Q: I installed very nice tile on my lanai a few years ago and the Association is now telling me that the tile must be removed in order to do some concrete restoration on the deck. The Association is also telling me that the Association will not replace the tile. This does not seem right. What is the law on this?
This is a frequent question, particularly with respect to lanai improvements because of the periodic need to maintain and repair concrete lanais. The answer revolves around a concept called incidental damage which, as you would imagine, determines who is responsible to make various repairs that are incidental to the Association’s need to maintain, repair and replace the common elements and other property which is contractually required to be maintained, repaired and replaced by the Association. Another common example is when the Association has to remove drywall when necessary to repair a common element pipe and the question is who is responsible to paint the wall? The paint and the wall were not defective, but the Association was unable to maintain its own property (the pipe) without damaging the paint and walls.
The answer is most commonly found in your condominium documents and highly dependent on the language in your condominium documents. The most common language provides that the Association is required to repair and replace your property that is damaged incident to the Association’s responsibility, but also that the Association’s obligation is limited to restoring the property to the condition originally provided by the developer. Thus, if the developer originally sold a unit with a painted concrete floor, then the Association may only be required to restore the property to a concrete floor. In this case, you would be responsible to reinstall similar or different tile on the lanai floor after the repairs are completed.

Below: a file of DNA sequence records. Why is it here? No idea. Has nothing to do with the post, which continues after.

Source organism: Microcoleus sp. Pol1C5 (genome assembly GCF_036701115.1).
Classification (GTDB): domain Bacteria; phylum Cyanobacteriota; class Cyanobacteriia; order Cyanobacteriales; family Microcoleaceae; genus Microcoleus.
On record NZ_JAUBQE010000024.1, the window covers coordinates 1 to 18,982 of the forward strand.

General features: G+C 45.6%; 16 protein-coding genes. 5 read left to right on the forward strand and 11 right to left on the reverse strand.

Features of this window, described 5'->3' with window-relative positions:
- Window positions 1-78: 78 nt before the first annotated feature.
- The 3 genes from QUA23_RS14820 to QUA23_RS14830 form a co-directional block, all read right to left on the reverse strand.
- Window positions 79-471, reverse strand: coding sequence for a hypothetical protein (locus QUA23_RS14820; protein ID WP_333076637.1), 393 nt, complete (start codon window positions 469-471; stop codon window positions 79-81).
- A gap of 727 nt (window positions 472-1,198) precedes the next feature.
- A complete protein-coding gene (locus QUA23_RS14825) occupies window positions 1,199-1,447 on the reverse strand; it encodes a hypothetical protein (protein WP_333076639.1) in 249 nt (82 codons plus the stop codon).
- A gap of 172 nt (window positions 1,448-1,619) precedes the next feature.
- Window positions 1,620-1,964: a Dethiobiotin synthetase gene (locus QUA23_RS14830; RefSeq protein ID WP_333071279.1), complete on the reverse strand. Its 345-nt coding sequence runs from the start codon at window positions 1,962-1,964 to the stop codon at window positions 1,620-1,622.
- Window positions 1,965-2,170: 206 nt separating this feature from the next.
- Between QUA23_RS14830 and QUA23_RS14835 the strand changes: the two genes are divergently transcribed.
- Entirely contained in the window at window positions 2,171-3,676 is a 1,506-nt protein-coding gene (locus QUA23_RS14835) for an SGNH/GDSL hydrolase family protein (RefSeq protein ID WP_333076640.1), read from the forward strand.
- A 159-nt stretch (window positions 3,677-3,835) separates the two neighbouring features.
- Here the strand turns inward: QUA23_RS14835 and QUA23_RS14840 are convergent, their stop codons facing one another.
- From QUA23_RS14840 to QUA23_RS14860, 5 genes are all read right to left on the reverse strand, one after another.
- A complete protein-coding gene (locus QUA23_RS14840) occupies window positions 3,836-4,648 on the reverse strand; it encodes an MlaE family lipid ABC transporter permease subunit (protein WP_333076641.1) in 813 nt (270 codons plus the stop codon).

I would recommend you consult a licensed Florida attorney to review the condominium documents and provide you with an opinion. I have seen condominium documents which provide that the Association must restore the property to its condition immediately before the damage, so it is possible the Association has more or less responsibility than the common provisions I outlined above.
John C. Goede Esq. is co-founder and shareholder of the Law firm Goede, DeBoest & Cross, PLLC. T o ask questions about your issues for future columns, send your inquiry to: email@example.com. The information provided herein is for informational purposes only and should not be construed as legal advice. The publication of this article does not create an attorney-client relationship between the reader and Goede, DeBoest & Cross, PLLC or any of our attorneys. Readers should not act or refrain from acting based upon the information contained in this article without first contacting an attorney, if you have questions about any of the issues raised herein. The hiring of an attorney is a decision that should not be based solely on advertisements or this column.